People used to ask me all the time how I came up with the band name, “Hillbilly Devilspeak.” It’s an interesting story, so I figured I would share it with you today. It’s a little long, so prepare for another two-parter. A thousand words just doesn’t go as far as it used to go in my day.
In October of 1991, I was invited to go to Northern California to see the Grateful Dead play four shows at the Oakland Coliseum. I had often heard how the infamous Halloween shows were a good time and wanted to see what was up with them. My friend, Chris, was driving up in his little Nissan or Toyota truck to the see the shows with another friend, Artie (RIP). I had moved back to Phoenix from Berkeley in August of that year, and I was itching to see my friends up there, so I was happy to go, even if it meant sitting bitch.
We struck out for the bay area on Saturday, October 26. It was late in the day, and we decided to find a beach with camping to sleep for the night before finishing the trip on Sunday morning, which was the day of the first show. We were driving along on the 101 N and just after we passed the sign for Neverland Ranch, we noticed there was beach with camping up ahead. Unfortunately, we missed the turn and had to flip a bitch (second time I’ve used that word!!!).
Of course, we got pulled over.
I’ve had mixed luck with CHiPs in my life. I’ve gotten a few tickets in California and I’ve gotten a few warnings, but this interaction with Johnny Law made me as nervous as I’d ever been in these situations. I may have neglected to mention earlier that in those days, I didn’t really have a steady job yet. I was supporting myself by taking advantage of certain relationships I had and leveraging this “knowledge” and access to now perfectly legal goods to my own financial gain.
Because I was going to see the Grateful Dead and had access to cheaper knowledge down in Phoenix than my bay area friends, I may have been transporting a fair amount of data in my leather jacket which was in the back of the truck. So, we got pulled over for an illegal U-turn and there we were on the side of the 101 talking to the officer about missing the campground sign when he asks if we have a gun.
Now, I guess I knew Chris was into guns, but I didn’t know he had one on him. When he piped up and said, “Yes, officer, I have a gun” my heart jumped into my throat. Not only had we been using some data on the road, but I also had all that data in the back of the truck and cops didn’t cotton to people bringing that much data into their state in those days. Not that it was a lot, but it was enough. I thought, for sure, we were going to be searched.
Luckily, Chris had done everything perfectly in terms of storing and transporting his gun. The officer and Chris talked guns for a bit, and he pointed us in the right direction to the campground and even told us the best place to park. The data gods smiled on me again.
We passed out soon after we got settled at the campground and the next morning we headed to the show. We still had a bit of a drive, but it went quickly, and we got to the Coliseum parking lot around 4pm. With hours to kill before the show, I had to time scout out a ticket since I didn’t have a single ticket to any of the shows. I figured that I could find one, or worst-case scenario, I would just hang with my friends up there and catch a ride home with the boys after the Halloween show.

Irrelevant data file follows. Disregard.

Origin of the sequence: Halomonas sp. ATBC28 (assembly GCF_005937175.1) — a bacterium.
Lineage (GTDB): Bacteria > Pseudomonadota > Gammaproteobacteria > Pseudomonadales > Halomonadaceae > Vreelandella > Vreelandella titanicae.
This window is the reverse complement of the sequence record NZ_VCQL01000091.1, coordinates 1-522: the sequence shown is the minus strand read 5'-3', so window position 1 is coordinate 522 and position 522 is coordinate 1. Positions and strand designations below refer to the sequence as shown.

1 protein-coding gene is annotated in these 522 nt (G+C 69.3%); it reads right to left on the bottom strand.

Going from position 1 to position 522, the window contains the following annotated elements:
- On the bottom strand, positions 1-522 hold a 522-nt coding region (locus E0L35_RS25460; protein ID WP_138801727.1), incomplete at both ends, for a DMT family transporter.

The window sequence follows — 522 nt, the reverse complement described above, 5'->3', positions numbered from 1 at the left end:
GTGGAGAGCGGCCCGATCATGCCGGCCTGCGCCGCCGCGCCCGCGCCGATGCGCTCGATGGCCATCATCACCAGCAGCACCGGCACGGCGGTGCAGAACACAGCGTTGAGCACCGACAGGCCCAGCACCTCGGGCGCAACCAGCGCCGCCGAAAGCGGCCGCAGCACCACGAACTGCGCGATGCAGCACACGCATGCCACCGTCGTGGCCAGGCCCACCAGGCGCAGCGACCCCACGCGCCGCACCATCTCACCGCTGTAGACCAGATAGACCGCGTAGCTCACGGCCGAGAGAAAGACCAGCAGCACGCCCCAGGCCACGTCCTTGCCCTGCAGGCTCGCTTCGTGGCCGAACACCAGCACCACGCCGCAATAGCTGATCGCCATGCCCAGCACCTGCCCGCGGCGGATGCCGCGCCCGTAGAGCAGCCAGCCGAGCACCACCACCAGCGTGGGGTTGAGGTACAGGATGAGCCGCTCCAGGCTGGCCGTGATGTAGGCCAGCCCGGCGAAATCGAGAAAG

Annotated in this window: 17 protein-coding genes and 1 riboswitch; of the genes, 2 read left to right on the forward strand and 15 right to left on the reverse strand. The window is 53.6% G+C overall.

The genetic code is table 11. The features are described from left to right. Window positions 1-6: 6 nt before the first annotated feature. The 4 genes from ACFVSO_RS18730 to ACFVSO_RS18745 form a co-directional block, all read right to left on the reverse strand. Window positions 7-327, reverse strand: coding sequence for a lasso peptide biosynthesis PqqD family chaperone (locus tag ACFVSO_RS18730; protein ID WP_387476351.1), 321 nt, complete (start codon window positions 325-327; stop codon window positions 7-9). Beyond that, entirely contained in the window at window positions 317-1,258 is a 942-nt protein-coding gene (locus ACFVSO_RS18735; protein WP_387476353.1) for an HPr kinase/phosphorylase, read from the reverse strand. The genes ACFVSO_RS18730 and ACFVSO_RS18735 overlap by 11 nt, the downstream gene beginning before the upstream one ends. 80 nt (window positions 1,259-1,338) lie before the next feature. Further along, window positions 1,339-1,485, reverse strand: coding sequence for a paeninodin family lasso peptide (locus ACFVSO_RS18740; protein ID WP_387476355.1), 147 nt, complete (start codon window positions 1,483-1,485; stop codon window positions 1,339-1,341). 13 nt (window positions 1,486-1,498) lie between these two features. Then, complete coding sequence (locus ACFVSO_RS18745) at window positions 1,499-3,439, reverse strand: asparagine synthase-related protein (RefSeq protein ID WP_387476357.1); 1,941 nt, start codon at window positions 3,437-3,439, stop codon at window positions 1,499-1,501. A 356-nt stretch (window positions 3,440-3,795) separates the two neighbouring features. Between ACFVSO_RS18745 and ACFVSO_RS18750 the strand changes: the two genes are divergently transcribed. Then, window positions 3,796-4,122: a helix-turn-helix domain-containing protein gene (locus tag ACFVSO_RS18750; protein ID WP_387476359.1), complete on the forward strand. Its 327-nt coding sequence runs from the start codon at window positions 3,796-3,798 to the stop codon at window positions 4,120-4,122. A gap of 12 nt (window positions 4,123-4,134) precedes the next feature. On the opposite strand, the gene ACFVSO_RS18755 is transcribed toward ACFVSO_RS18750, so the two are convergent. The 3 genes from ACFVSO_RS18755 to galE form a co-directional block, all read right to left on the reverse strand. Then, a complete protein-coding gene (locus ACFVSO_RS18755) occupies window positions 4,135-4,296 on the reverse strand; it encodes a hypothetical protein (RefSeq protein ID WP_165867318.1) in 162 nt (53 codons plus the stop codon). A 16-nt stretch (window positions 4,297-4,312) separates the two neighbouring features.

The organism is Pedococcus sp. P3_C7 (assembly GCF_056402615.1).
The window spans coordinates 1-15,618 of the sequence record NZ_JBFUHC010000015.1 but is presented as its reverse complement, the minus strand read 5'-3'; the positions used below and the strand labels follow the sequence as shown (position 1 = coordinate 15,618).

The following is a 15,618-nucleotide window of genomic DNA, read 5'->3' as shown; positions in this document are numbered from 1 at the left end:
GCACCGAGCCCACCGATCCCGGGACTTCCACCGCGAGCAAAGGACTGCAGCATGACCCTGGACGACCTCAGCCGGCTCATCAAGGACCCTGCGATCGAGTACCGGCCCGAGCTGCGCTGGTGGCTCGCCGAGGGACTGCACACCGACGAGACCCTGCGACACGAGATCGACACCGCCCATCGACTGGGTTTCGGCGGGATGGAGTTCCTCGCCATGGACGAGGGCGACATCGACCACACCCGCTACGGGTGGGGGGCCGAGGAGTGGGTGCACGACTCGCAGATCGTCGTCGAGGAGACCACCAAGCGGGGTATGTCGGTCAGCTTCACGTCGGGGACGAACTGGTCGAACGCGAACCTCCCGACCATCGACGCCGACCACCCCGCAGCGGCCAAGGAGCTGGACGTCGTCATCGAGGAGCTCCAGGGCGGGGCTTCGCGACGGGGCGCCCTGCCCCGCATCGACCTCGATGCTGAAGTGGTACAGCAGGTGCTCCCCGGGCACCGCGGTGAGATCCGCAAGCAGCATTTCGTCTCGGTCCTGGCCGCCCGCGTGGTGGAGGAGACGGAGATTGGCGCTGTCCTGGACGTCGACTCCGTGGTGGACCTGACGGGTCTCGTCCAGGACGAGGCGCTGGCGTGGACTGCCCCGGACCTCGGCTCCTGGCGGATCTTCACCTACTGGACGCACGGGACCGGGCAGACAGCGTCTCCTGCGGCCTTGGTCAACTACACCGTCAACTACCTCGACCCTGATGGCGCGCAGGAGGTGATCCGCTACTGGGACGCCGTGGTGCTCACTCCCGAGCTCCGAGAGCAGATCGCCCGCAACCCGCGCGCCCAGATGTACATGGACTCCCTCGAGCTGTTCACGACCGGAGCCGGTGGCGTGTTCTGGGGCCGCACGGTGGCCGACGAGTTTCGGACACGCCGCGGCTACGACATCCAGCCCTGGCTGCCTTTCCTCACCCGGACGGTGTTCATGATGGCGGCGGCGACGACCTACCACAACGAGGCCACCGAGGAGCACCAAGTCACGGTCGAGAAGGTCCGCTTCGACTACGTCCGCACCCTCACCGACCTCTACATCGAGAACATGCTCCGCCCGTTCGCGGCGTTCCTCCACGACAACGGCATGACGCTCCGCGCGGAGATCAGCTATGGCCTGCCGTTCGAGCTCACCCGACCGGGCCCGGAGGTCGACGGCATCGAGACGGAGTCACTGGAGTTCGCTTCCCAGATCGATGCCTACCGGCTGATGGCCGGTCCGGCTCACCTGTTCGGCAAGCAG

If you never got to experience the parking lot at a Dead show, you missed out. Even for amateur cultural anthropologists with no real jam band affinity, it would still have been fascinating. The people watching alone was always incredible. Hippies (old and new), punks, relatively normal folks tripping their balls off, heck, just about every type of person was walking around that parking lot, especially in the spiritual home of the Dead.
On the day of Grateful Dead shows the parking lots were like a traveling village. You could get food and drink and data (lots of different types of data), and clothes and stickers, and data. You get the idea. People are friendly as hell because they are so full of knowledge that everything is beautiful. Unless, of course, someone slipped or sold them some bad data. I had that happen to me once and it was terrible.
Anyhow, I wandered around with Artie and Chris for awhile and looked for a miracle. In Dead lingo, a “miracle” was a free ticket. Those looking for a miracle would walk around holding a finger up hoping someone would see it and gift them a ticket. I had some cash in my pocket, so I was willing to pay for the ticket, too, and I had data to trade.
Speaking of data to trade, I did some trading that day as I met new friends around the lot. Pretty soon, my backpack was full of all different kinds of data. Nothing bad, mind you, that would get anyone dependent on information, but relatively harmless data, some of which might make your hard drive expand out into the universe and show you things you couldn’t see before. It was the Dead, you know.
Eventually Artie and Chris wanted to go inside and find a place to watch the show so we said farewell and I promised to meet them back at the truck if I couldn’t find them inside. As I walked around, I would occasionally hold up my finger requesting a miracle and low and behold, a rather normal looking guy approached me and said, “I may have an extra ticket.”
To be continued...
See you tomorrow.